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I have a friend whose idea of a nice business suit is a camouflage shirt, pants, jacket, and a matching hat. On the best business days, his outfit will include enough orange to be safe. His ideal office has a view, preferably from a deer or turkey stand or looking out from a duck blind. He writes a weekly column: Water Scott's Outdoors. As the title implies, he writes about the great outdoors. Whether it's a recent adventure he was on or just sitting and observing nature; his column is always fun to read. This week he wrote about the challenges that come with running a local newspaper during a pandemic.
Walter closed the offices of his newspaper. He and his staff all work from home now. He dedicated a downstairs room in his house for his office. The office window looks out over his countryside property, including the lake, the rolling hillsides, and into the woods. He wrote, after some adjustments, the transition has been pretty smooth. I wondered how a guy like Walter would get any work done with that view!
He wrote in his column that the biggest problem working from home had been the scenery. When something outside is more interesting, like two bucks sparring on the dam, it distracts him, taking his attention away from his work. It is a blessing to have such a problem. Walter wrote of more significant issues in the home office setting.
The other day, through his window, he spotted the largest buck he had seen in years. It was well within bow range, and he had his deer tags in his pocket. The problem was his bow. It was in the garage.
While planning how to sneak to the garage without disturbing the buck, Walter's mind got ahead of him. He had visions of his new deer mount proudly hung on the office wall. He envisioned a freezer full of venison and probably a steak on the table, a baked potato with melting butter and sour cream, a side of buttered carrots, a dinner roll, and a slice of warm apple pie – ala mode. But Walter had more problems than bow separation anxiety.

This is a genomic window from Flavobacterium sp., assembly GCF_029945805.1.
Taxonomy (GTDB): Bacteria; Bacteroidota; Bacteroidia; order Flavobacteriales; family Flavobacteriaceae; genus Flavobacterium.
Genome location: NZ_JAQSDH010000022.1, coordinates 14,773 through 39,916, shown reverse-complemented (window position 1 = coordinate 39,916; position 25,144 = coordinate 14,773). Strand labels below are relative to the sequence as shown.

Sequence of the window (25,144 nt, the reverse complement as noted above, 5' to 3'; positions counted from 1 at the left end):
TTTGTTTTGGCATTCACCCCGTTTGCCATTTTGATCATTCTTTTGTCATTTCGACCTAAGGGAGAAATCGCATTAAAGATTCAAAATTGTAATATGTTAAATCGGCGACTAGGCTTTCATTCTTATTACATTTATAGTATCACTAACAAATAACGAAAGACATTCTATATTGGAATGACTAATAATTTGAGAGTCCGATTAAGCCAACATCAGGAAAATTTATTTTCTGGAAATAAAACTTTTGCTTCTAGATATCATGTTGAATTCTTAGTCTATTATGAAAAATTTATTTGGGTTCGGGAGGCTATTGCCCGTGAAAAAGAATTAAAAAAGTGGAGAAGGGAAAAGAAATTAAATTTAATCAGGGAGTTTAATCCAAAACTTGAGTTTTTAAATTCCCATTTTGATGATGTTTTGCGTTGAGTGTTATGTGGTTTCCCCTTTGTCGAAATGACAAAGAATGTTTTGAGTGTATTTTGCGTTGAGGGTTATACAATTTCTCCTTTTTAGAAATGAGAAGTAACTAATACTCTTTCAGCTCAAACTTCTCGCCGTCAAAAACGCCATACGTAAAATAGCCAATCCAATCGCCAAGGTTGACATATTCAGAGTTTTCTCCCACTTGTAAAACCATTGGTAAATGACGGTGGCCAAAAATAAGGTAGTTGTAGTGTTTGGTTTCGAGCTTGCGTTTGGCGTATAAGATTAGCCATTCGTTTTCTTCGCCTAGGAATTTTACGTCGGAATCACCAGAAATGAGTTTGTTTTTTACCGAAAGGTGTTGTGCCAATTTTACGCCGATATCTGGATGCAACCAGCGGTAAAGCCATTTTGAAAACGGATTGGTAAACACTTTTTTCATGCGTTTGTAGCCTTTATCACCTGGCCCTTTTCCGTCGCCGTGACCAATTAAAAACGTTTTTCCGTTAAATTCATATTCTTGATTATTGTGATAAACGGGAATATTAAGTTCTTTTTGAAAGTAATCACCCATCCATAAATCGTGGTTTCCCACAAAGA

Billie, the designated office guard dog, was on duty. Sensing an imminent invasion, the poodle sounded off. The buck heard the dog. Fearing what sounded like a pack of wolves hunting, he hightailed it over the crest of the hill and out of sight. I can only imagine the look of disgust Walter gave his comrade, Billie.
Walter took steps to correct the problem. For the next few days, he kept Billie upstairs should the buck return, and his bow next to his desk with all the other office equipment necessary to publish a newspaper. True outdoorsmen can be fanatical like that. The sportsmen of northern Minnesota are every bit as enthusiastic.
Every opening day is an event treated like a national holiday. Men and women will take time off work for the fishing season's opening day, bear season, hockey, and such - deer season included. Although I don't hunt anymore, I listened with interest, hearing people talking a week or so in advance about their opening day plans.
They told stories of a huge buck they've seen on the trail cam, a specific group of does moving together, bedding spots, and wolves. Occasionally someone will ask, "Where did you see that?" The answer is always specific: "Out there in the woods." Hunter's discuss their equipment, the terrain, different weather scenarios, all in anticipation of Saturday, opening day.
It was just a few minutes after eight in the morning when I heard the first gunshots. Someone filled their tag early. All-day long, I saw pickups and SUVs along the roadside, many pulling trailers with four wheelers and side-by-sides to retrieve their game from the woods.